This is part of our series on porter. The series starts with an article on water treatment.
The dark grains used in brewing a porter take center stage, but all of your ingredients are important. The idea you sometimes hear that lots of dark grains will cover up for small imperfections in a dark beer is, in my opinion, false. It takes just as much skill and attention to brew a quality dark beer as it does to brew a quality pale beer.
Dark grains usually comprise around 7 to 12% of a porter’s grist, and were discussed in a previous post. The remainder of the grain bill is usually pale malt and crystal malt, and perhaps one other malt (two at the most).
Almost any pale malt will work in a porter, but my favorite base malt is English pale ale malt. Pale ale malt is kilned slightly darker (~ 3 °L) than most pale malts (~2 °L) and adds a hint more base malt flavor. Sometimes, a portion of Munich malt or Vienna malt may be added to make the beer maltier. Munich malt is generally added such that it occupies about 10–20% of the grain bill.
For extract brewers, formulating the recipe as a partial mash and using some base malts in the partial mash will greatly improve the aroma of your beer.
Crystal malt — often roughly 10% crystal malt 60 °L, or other crystal malts in the middle of the color range — supplies some caramel flavor as well and a bit of body to the beer. Specialty grains such as Victory or biscuit may be added for a slight biscuit note. Likewise aromatic or melanoidin may be added to give their characteristic notes. Using too much of any specialty malt besides crystal malt can distract from the basic flavors of roast malts and caramel. If you do use them, keep the amount low enough that their flavor is secondary to the basic porter malt profile.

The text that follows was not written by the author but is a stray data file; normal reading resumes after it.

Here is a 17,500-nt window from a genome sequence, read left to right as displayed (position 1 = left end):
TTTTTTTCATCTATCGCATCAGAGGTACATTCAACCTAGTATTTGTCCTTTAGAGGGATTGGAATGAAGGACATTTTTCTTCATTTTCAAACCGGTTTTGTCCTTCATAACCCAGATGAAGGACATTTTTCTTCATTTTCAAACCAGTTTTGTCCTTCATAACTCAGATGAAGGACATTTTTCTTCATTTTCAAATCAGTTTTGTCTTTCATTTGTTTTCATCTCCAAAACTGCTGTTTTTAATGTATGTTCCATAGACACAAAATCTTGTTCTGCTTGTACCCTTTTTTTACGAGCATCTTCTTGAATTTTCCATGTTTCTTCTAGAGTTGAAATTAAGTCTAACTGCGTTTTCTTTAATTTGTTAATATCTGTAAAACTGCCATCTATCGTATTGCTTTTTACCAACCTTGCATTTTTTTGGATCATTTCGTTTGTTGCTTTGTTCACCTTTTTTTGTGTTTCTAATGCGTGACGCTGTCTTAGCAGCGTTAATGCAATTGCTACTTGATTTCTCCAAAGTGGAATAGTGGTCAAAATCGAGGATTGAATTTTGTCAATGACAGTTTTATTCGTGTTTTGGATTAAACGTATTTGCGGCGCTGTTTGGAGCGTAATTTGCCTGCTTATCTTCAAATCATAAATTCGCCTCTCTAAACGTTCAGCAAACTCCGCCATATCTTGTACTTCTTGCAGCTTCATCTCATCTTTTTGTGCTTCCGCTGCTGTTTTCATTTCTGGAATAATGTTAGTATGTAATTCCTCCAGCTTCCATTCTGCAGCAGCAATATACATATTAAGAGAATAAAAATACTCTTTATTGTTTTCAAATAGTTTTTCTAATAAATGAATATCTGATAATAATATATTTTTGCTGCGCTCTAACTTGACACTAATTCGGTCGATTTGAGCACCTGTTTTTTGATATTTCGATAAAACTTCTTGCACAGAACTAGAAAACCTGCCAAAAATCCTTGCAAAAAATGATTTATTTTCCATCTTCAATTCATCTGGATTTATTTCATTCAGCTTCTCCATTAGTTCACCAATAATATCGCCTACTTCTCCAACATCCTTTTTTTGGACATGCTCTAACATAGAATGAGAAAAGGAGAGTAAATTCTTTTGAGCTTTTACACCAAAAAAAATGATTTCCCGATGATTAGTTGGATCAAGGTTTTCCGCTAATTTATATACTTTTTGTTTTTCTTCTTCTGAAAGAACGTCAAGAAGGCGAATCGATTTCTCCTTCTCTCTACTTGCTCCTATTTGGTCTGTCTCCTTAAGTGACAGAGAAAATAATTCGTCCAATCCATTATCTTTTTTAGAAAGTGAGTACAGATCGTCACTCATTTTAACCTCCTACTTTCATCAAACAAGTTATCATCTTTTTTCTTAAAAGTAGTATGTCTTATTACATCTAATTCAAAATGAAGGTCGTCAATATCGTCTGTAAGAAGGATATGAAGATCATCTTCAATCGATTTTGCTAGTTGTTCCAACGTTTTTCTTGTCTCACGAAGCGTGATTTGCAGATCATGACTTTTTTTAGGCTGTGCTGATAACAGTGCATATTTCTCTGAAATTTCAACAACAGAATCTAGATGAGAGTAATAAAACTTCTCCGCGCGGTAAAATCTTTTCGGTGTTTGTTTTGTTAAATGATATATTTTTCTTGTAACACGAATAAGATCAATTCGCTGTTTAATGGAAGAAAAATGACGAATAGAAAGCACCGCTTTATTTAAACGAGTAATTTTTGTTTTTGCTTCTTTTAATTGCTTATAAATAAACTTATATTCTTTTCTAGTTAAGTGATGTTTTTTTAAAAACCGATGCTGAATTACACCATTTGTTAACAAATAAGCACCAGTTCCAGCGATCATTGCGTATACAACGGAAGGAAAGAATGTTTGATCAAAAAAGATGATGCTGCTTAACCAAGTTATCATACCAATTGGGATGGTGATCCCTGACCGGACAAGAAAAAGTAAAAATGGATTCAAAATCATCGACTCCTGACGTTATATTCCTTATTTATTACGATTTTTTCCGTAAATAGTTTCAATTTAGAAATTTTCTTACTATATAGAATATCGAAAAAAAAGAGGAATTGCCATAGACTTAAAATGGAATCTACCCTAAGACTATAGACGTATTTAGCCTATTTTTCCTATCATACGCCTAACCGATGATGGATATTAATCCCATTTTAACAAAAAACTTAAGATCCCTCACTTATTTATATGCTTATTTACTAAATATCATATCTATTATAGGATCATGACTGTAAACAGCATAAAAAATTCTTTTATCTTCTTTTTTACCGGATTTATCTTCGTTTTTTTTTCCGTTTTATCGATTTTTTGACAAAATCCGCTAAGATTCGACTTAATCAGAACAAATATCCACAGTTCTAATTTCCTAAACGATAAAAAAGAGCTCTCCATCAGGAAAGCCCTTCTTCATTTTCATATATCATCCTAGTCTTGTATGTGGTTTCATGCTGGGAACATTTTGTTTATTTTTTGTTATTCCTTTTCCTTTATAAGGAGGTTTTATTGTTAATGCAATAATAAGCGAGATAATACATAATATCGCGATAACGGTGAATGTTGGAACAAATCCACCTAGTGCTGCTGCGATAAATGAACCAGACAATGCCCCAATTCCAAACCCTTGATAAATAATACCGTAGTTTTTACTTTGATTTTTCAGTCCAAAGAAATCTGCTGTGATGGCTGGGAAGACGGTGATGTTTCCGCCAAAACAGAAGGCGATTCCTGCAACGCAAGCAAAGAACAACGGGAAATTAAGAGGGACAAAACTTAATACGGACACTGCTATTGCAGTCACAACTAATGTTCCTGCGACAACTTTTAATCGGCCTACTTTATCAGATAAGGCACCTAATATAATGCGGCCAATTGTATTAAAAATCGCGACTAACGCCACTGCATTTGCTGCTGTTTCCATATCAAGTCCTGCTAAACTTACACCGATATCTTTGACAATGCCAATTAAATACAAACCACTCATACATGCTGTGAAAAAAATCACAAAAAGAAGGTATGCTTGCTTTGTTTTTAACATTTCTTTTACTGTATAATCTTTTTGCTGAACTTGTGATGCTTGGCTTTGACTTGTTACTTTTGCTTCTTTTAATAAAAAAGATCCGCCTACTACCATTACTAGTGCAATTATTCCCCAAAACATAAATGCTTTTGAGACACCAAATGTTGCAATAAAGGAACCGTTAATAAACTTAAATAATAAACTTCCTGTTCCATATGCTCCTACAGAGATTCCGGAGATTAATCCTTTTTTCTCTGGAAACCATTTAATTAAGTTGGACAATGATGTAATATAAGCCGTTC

Finally, if you’re brewing a porter inspired by historical porters, add some brown malt (about 10%) to your formulation. Brown malt is more common in brown porters than robust porters, but don’t let that distinction stop you from formulating the beer you want.
Most homebrewers brew their porters as all-malt beers. However, you can add small amounts of adjuncts to dry the beer out. You can also add molasses or brown sugar to add a hint of flavor. Keeping adjuncts under 10% of the fermentables is a good rule of thumb.
You have a lot of choices when it comes to hopping a porter. If you want to go the traditional route, English hops would be the way to go. However, if you think a hop variety would work well, try it. I like using Northern Brewer because I think it’s slight “minty” quality meshes well with the chocolate flavors in porter.
Bitterness in a porter can range from mild to assertive, with brown porters being more lightly hopped in comparison to robust porters. (The BJCP give the 20-30 IBUs as the range for a brown porter, 22–35 IBUs for a robust porter.) Late hopping can add some hop aroma, but you shouldn’t add so much that it overshadows the roast aromas. Keeping your late hop additions under 1.0 oz. (28 g) per 5.0 gallons (19 L) is a good rule of thumb.
English ale yeast strains are the most common choice for fermenting a porter, especially those that are in the brown porter vein. However, clean ale strains (or even lager yeast) can be used for American-style porters, especially robust porters. When choosing a yeast strain (and deciding on pitching rate), think about how estery you want the beer to be. Also, some yeast strains accentuate malt while others accentuate hops; choose the appropriate strain based on your target.
When formulating your porter recipe, your main decision is what kind of dark grain character do you want. Your remaining recipe decisions should accentuate this and produce a balanced beer. Don’t be cowed by the distinction between brown porter and robust porter — feel free to formulate an “in-the-middle” porter or one that is a hybrid of the two styles if that’s what you want. Use a quality base malt for a good foundation for the beer. Add enough crystal malt to get some nice caramel flavor and a moderate amount of body. Add enough hops, especially in porters with a more aggressive dark malt character, to complement the dark grain bitterness. You can use your yeast strain selection and fermentation temperature to make the porter have either an English or American character. Aim for moderate body and carbonation and you should have a very drinkable porter. As one example of a porter, I would give my Colby House Porter. I’ve brewed this about 30 times and really like it.